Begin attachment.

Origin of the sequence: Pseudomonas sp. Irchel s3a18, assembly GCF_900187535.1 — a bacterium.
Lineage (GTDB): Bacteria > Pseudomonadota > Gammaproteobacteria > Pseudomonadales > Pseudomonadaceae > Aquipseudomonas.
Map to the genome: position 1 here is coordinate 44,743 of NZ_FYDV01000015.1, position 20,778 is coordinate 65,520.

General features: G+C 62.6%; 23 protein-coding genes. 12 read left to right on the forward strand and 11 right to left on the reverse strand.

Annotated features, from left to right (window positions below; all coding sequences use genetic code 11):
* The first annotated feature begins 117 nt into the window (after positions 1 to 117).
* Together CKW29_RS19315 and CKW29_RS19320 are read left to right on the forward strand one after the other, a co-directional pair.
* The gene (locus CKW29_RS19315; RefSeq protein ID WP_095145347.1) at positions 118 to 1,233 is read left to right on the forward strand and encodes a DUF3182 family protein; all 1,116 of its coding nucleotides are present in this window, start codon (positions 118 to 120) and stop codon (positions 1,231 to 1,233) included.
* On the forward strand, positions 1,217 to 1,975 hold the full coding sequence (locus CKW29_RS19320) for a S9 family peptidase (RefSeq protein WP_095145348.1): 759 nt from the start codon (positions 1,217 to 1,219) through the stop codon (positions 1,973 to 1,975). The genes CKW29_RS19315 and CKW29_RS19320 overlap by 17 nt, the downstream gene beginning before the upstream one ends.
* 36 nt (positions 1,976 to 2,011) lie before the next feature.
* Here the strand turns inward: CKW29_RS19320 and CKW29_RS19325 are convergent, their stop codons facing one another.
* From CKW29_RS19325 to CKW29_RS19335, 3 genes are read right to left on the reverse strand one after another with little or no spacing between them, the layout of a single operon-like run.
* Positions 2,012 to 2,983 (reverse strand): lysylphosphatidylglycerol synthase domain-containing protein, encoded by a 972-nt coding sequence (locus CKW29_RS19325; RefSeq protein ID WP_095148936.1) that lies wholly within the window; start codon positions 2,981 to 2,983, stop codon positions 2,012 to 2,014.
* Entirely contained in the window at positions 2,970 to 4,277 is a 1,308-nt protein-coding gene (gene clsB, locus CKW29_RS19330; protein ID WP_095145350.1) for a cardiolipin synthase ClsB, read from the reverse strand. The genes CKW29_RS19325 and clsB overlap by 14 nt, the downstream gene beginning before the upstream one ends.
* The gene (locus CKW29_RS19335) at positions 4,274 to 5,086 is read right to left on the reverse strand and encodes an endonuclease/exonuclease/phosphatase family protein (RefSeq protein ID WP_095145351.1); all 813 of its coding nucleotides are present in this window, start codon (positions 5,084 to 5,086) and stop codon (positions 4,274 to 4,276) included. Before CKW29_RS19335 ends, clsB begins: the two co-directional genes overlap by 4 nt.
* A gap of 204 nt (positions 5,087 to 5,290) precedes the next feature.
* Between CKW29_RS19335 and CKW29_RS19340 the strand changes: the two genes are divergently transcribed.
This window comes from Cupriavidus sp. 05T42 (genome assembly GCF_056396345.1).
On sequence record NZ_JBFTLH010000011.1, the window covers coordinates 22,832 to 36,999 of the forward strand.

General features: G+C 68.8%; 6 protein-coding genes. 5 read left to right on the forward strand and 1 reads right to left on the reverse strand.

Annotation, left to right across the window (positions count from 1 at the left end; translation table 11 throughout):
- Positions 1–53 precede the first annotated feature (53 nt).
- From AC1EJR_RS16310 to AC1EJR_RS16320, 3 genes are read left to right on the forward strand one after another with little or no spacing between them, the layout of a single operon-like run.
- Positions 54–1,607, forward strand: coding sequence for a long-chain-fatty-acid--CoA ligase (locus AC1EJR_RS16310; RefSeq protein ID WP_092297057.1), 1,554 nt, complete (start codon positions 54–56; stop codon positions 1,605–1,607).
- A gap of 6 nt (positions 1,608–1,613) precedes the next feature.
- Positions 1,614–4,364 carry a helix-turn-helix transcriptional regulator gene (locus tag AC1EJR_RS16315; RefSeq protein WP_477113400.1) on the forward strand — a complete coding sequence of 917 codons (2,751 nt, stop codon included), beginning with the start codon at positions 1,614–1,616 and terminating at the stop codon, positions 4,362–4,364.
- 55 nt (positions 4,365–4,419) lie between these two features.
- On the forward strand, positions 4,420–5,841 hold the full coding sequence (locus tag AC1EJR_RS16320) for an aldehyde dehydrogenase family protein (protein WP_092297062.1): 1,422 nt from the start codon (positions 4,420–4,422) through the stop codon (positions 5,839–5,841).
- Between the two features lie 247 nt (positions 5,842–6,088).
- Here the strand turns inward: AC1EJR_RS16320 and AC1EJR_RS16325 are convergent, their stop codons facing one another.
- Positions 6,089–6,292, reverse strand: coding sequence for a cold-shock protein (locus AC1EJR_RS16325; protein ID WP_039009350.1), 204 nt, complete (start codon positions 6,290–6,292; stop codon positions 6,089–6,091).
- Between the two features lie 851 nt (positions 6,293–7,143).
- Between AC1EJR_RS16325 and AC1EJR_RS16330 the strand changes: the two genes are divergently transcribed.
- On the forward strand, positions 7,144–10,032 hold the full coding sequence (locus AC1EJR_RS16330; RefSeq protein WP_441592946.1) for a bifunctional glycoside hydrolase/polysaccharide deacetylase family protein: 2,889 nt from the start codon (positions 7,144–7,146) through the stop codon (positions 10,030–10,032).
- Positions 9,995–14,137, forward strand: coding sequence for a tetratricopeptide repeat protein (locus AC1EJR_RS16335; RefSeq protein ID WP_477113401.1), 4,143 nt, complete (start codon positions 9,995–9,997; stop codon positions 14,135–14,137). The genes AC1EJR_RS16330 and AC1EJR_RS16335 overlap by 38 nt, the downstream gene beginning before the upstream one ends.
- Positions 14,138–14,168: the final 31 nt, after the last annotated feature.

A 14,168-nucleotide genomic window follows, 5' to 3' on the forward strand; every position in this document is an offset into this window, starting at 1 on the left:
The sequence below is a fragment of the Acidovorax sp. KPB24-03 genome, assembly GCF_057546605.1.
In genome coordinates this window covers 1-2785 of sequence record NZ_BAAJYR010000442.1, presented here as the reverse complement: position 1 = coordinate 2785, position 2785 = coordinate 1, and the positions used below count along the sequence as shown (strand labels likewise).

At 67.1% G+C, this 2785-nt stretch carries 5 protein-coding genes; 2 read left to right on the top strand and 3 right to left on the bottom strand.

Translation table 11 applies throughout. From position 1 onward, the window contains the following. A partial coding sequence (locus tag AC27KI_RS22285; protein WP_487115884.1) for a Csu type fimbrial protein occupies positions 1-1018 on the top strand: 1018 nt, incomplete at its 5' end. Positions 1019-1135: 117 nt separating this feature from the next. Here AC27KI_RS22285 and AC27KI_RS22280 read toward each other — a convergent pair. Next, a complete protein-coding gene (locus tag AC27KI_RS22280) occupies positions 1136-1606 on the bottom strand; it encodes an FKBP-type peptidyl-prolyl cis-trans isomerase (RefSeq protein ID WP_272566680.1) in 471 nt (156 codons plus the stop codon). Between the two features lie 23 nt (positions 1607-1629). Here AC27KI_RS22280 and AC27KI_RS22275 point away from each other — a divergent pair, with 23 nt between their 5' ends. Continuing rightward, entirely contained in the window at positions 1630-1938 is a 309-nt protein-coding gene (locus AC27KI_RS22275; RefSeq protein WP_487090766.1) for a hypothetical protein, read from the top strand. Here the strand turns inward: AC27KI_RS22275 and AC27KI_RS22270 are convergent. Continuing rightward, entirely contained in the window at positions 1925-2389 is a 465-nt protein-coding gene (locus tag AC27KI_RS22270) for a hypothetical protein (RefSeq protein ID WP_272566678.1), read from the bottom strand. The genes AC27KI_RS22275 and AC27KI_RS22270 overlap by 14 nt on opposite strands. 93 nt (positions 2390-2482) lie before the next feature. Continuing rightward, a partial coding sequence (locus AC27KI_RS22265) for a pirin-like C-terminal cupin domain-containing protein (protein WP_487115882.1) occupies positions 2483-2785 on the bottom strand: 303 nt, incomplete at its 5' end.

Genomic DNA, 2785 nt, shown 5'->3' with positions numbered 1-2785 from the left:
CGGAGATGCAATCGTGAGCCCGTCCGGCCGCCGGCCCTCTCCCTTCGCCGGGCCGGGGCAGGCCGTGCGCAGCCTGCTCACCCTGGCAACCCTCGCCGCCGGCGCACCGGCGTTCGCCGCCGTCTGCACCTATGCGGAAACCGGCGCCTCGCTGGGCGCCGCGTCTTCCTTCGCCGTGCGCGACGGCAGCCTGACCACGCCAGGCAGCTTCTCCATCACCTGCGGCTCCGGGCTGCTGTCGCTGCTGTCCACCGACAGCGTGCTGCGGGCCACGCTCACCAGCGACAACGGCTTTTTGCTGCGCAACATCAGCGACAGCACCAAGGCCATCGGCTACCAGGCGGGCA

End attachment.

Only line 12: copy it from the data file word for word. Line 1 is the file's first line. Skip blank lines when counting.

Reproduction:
* From CKW29_RS19325 to CKW29_RS19335, 3 genes are read right to left on the reverse strand one after another with little or no spacing between them, the layout of a single operon-like run.